The nursing home industry in Illinois (and really nationwide) has been hard-hit by the coronavirus/Covid-19 pandemic. Here are the things that you need to know.
The Illinois Department of Public Health has a link – click here – which provides a searchable database of which nursing homes have had confirmed cases of coronavirus and whether there have been related deaths. This is a page which is being updated on a weekly basis, so you can check back here for additional information as it develops.
The fact that a nursing home has coronavirus cases and/or deaths is not necessarily an indicator that they are providing poor care – it has been a struggle to contain the virus everywhere, and once it is in the building, it is that much more difficult. However, under the circumstances now, I certainly would not choose to admit a loved one to a nursing home with confirmed cases, and this is the best resource for identifying which facilities have confirmed cases.
What about the legal situation?
As I am writing this, there are a lot of open questions which I have not had to consider too deeply, because our office has not as of yet accepted any cases involving coronavirus and am uncertain that we will.
Cases involving the coronavirus will likely be inherently difficult. To win a nursing home abuse and neglect case, you need to prove that the nursing home provided substandard care. Proof that this was the case is going to be hard to come by, as much of what could stand as proof will not be in the resident chart, which is a primary source of proof in all nursing home cases. Further, because of the no-visitors rules in place at nursing homes around the state, testimony from family members will be missing as well. Further you need to show that the substandard care caused the negative outcome which is something that will be difficult to show as well.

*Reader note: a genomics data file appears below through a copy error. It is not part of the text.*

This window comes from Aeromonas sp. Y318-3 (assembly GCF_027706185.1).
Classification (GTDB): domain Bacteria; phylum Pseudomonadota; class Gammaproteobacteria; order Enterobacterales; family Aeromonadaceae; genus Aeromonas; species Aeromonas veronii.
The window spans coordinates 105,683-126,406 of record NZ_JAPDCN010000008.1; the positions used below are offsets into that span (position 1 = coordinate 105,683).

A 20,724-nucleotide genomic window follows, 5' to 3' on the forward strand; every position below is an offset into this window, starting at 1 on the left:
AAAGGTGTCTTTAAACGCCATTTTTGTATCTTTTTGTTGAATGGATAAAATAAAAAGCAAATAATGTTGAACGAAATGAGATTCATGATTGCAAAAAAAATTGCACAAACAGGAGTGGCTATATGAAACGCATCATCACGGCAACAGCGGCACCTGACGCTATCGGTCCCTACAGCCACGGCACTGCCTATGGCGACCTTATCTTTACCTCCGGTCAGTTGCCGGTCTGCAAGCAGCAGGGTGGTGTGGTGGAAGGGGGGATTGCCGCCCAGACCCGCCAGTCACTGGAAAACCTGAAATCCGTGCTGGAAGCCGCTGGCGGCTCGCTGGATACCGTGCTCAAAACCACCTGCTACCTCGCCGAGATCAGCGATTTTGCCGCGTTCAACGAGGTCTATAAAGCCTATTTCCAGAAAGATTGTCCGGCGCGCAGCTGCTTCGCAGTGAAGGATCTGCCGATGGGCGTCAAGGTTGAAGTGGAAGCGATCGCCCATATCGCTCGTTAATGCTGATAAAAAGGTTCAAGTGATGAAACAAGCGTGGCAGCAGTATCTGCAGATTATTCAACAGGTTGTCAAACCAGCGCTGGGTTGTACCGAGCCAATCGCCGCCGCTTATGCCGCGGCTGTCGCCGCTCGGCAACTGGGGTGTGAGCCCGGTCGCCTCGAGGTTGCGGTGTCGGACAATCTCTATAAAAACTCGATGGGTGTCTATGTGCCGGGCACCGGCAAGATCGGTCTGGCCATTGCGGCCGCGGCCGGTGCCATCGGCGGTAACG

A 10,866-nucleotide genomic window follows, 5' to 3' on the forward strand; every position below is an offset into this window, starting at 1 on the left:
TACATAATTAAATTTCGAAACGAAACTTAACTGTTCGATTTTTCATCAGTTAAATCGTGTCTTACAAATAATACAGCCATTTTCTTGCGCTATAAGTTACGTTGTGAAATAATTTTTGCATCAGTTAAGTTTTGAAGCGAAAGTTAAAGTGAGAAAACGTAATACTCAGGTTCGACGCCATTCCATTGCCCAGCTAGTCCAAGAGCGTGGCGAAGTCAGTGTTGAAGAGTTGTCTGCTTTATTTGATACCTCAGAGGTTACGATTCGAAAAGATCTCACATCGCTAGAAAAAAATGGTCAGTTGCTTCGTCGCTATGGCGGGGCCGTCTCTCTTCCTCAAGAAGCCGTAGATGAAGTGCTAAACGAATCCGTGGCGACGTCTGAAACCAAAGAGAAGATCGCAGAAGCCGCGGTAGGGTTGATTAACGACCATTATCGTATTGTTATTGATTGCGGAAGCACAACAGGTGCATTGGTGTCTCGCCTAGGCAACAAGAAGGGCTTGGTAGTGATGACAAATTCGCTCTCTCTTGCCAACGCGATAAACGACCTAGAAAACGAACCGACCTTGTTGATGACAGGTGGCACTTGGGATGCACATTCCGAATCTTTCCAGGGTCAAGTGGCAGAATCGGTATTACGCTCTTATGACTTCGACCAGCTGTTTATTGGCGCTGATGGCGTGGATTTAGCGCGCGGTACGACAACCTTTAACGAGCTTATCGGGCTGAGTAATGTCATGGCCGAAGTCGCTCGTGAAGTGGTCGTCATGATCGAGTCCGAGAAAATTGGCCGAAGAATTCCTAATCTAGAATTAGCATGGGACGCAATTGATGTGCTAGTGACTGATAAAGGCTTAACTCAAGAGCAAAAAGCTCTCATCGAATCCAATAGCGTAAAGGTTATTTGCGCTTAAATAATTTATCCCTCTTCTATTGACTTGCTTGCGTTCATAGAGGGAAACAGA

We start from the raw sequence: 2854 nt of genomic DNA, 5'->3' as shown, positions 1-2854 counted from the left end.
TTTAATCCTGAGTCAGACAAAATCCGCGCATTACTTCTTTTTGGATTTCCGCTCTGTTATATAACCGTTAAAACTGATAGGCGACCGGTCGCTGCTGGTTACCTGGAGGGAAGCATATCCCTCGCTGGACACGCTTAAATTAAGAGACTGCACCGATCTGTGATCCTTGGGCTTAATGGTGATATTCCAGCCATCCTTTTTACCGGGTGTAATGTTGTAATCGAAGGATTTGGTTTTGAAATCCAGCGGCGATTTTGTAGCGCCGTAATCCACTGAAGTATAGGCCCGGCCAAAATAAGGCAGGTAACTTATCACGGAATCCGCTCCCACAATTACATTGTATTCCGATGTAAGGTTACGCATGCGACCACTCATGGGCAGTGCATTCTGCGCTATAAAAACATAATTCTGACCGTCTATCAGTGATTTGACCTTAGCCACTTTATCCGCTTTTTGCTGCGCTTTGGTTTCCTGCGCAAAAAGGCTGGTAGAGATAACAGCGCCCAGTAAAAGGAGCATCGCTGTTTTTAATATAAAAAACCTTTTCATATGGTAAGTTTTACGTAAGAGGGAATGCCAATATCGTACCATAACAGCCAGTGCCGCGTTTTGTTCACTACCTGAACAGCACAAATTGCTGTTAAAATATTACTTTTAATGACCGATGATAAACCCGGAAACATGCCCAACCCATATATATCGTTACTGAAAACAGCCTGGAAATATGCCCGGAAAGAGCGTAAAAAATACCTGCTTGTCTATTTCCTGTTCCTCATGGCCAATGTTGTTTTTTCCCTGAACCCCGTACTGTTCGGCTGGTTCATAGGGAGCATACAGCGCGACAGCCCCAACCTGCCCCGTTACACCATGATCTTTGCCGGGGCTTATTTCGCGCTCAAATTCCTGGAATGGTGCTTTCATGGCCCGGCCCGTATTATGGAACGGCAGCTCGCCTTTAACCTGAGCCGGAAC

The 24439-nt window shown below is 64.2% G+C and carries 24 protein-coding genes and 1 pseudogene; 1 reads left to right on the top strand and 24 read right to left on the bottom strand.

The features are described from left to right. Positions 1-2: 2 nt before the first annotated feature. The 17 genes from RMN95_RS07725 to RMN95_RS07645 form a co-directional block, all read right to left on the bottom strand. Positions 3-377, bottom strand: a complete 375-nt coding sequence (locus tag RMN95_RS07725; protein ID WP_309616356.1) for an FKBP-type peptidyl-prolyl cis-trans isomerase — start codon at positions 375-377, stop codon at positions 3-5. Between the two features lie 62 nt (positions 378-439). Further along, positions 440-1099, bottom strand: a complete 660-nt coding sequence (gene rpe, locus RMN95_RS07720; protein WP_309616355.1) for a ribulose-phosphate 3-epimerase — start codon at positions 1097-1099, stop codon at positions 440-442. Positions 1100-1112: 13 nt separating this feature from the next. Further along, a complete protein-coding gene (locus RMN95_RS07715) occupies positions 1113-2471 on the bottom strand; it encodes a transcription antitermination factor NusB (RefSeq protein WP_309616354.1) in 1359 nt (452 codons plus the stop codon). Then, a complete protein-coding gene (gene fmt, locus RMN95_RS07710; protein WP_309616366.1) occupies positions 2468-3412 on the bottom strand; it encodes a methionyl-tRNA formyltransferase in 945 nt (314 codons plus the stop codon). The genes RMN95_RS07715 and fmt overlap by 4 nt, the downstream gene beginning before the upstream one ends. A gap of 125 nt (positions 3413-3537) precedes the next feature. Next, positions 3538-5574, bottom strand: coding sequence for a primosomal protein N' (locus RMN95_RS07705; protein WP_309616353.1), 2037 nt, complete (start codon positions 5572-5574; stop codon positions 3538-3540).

Complicating all of this is the Executive Order issued by Gov. Pritzker declaring Covid-19 a state health emergency. One of the provisions in the executive order provides that persons and entities providing care in response to the outbreak will be immune from liability unless the negligence is either gross negligence or willful misconduct. This is a greatly heightened standard of proof.
Obviously, this order is intended to allow health care providers to offer care without having the same concerns about legal liability they ordinarily would have. I have no idea right now whether that governor-created immunity from negligence in the provision of care would withstand constitutional challenge under the Illinois State Constitution, when and if it is challenged. For now, that certainly stands as extra hurdle that nursing home residents and their families might face should something happen which might otherwise warrant legal action.
As for other types of cases such as bed sores, nursing home falls, choking accidents, and other forms of nursing home abuse and neglect: our office is still accepting appropriate cases for representation. However, you can be sure that nursing homes will try to use the Executive Order as a defense against even these ordinary, non-coronavirus type of cases, and one of the issues which will have to be resolved at the outset is whether the Executive Order applies to the regular care that is supposed to be provided in nursing homes, in additional the issue of whether it is constitutional or not.
You can also be sure that many of these cases will be defended much more aggressively with nursing homes explaining poor care as being a product of the crisis and the additional strains that the crisis brought on.
For all of these reasons, it is ever more crucial that in the event that you or your family are considering legal action against a nursing home during this time that you get the help of an experienced Chicago nursing home lawyer to assist you. Contact our office for a free, no-obligation consultation.